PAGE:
The Rev. Martin Luther King, Jr., whom we remembered this past week, knew the secret to overcoming fear. How frightening it must be to live with threats of violence and harm, to fear for the safety of your wife and children, to know that at any moment you might lose your life. And yet he found courage in knowing and trusting God.
“A positive religious faith,” he writes, “does not offer an illusion that we shall be exempt from pain and suffering, nor does it imbue us with the idea that life is a drama of unalloyed comfort and untroubled ease. Rather, [faith] instills us with the inner equilibrium needed to face the strains, burdens, and fears that inevitably come, and assures us that the universe is trustworthy and that God is concerned.”[i]
He tells a story that illustrates how he found and sustained the faith that overcomes fear.
“One of the most dedicated participants in the bus protest in Montgomery, Alabama,” he writes, “was an elderly Negro whom we affectionately called ‘Mother Pollard.’ Although poverty-striken and uneducated, she was amazingly intelligent and possessed a deep understanding of the meaning of the movement. After having walked for several weeks, she was asked if she were tired. With ungrammatical profundity, she answered, ‘My feets is tired, but my soul is rested.’
“On a particular Monday evening,” Dr. King continues, “following a tension-packed week which included being arrested and receiving numerous threatening phone calls, I spoke at a mass meeting. I attempted to convey an overt impression of strength and courage, although I was inwardly depressed and fear-striken. At the end of the meeting, Mother Pollard came to the front of the church and said, ‘Come here, son.’ I immediately went to her and hugged her affectionately. ‘Something is wrong with you,’ she said. ‘You didn’t talk strong tonight.’ Seeking further to disguise my fears, I retorted, ‘Oh, no, Mother Pollard, nothing is wrong. I am feeling as fine as ever.’ ‘Now you can’t fool me,’ she said. ‘I knows something is wrong. Is it that we ain’t doing things to please you? Or is it that the white folks is bothering you?’ Before I could respond, she looked directly into my eyes and said, ‘I don told you we is with you all the way.’ Then her face became radiant and she said in quiet certainty, ‘But even if we ain’t with you, God’s gonna take care of you.’ As she spoke these consoling words,” says King, “everything in me quivered and quickened with the tremor of raw energy.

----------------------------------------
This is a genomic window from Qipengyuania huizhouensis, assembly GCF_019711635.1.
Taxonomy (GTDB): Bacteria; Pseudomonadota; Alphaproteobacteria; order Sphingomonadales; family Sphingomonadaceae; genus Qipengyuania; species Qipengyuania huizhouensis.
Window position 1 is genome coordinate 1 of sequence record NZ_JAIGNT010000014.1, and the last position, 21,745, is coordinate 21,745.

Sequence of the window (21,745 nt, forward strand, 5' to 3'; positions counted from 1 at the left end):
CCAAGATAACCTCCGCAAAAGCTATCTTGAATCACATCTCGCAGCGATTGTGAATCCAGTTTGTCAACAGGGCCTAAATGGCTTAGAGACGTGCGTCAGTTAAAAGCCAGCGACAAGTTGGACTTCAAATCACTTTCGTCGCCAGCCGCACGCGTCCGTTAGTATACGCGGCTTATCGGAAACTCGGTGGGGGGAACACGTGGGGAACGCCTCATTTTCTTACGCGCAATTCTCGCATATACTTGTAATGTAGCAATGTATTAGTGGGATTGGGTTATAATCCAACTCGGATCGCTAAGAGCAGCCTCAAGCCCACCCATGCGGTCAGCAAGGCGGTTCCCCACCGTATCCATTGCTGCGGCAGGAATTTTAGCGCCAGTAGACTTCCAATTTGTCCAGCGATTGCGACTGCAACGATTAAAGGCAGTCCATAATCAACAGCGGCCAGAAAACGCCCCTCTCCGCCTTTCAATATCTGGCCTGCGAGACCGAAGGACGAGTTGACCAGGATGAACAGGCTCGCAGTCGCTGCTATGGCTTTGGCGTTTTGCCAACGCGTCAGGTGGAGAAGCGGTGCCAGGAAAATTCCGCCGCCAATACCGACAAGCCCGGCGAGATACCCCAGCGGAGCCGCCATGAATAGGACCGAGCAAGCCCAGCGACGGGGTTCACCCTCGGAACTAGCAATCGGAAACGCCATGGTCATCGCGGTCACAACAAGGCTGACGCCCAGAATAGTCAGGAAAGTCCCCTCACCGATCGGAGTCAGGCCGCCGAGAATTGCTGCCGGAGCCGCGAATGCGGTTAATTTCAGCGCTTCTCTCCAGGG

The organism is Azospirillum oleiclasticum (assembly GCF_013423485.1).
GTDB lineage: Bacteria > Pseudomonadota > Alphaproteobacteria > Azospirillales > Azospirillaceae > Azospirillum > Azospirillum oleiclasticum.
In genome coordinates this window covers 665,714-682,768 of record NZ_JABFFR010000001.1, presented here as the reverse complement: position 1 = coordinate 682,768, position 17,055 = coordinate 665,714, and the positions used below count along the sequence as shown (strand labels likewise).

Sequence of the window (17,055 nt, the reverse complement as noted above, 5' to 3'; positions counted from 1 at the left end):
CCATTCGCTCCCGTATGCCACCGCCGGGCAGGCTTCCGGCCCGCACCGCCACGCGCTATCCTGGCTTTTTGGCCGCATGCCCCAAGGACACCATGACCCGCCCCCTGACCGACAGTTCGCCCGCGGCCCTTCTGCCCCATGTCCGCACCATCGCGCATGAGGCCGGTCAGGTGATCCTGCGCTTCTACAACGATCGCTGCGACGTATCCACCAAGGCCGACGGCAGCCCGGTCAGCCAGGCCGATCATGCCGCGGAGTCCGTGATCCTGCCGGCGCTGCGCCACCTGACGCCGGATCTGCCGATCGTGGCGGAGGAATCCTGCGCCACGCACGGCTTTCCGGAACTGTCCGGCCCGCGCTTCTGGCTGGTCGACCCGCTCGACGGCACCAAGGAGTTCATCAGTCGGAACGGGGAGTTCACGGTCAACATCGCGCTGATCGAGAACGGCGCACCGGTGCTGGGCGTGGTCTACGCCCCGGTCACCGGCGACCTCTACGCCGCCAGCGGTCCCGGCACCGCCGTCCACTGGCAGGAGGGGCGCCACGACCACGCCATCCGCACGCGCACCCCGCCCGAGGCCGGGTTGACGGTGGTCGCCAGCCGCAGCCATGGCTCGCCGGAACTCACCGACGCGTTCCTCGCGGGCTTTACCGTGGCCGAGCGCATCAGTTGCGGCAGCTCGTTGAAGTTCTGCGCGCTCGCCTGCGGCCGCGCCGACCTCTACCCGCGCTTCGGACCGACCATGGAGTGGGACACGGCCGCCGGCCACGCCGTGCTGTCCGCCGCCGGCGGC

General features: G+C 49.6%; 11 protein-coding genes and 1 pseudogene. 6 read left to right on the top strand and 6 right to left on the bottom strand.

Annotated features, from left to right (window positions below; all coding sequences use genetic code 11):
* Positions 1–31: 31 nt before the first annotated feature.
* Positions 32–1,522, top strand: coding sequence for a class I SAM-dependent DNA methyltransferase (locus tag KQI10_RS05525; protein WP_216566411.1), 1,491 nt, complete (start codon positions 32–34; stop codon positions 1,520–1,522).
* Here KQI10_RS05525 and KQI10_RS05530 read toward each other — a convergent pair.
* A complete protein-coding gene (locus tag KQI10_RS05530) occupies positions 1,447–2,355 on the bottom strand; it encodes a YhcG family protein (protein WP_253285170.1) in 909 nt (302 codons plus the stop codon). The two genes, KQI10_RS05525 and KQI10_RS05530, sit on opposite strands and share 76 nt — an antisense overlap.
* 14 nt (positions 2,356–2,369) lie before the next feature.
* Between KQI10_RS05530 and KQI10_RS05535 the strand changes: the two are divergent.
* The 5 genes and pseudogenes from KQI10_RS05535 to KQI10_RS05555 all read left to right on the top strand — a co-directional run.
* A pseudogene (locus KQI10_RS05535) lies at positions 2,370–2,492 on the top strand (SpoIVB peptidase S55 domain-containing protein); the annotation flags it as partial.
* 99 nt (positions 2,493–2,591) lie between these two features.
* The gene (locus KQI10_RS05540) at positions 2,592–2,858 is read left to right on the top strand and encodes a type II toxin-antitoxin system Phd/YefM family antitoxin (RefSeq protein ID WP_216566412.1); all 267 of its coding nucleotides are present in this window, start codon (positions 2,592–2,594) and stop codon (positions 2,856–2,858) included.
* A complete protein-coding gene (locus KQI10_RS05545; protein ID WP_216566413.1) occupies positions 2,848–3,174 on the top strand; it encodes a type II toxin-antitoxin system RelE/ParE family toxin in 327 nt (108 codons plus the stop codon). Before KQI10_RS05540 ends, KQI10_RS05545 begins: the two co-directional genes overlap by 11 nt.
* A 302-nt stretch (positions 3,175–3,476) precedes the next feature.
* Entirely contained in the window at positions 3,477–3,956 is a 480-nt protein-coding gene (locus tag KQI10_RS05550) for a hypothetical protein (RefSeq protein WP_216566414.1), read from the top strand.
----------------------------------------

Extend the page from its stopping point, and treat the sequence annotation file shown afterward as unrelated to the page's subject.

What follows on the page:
“Since that dreary night in 1956,” he goes on to say, “Mother Pollard has passed on to glory and I have known very few quiet days. I have been tortured without and tormented within by the raging fires of tribulation. I have been forced to muster what strength and courage I have to withstand howling winds of pain and jostling storms of adversity. But as the years have unfolded the eloquently simple words of Mother Pollard have come back again and again to give light and peace and guidance to my troubled soul. ‘God’s gonna take care of you.’”[ii]
Know this: faith can overcome fear. Whatever fears you face, whatever troubles loom, “God’s gonna take care of you.” Say with the psalmist, “The Lord is my light and my salvation; whom then shall I fear? The Lord is the strength of my life; of whom then shall I be afraid…Though an army should encamp against me, yet my heart shall not be afraid; and though war should rise up against me, yet will I put my trust in you.”
Do not fear. “God’s gonna take care of you.”
[i] Martin Luther King, Jr. in an essay entitled “Strength to Love”; from A Testament of Hope: The Essential Writings and Speeches of Martin Luther King, Jr.; p.515.
[ii] Ibid, p.517.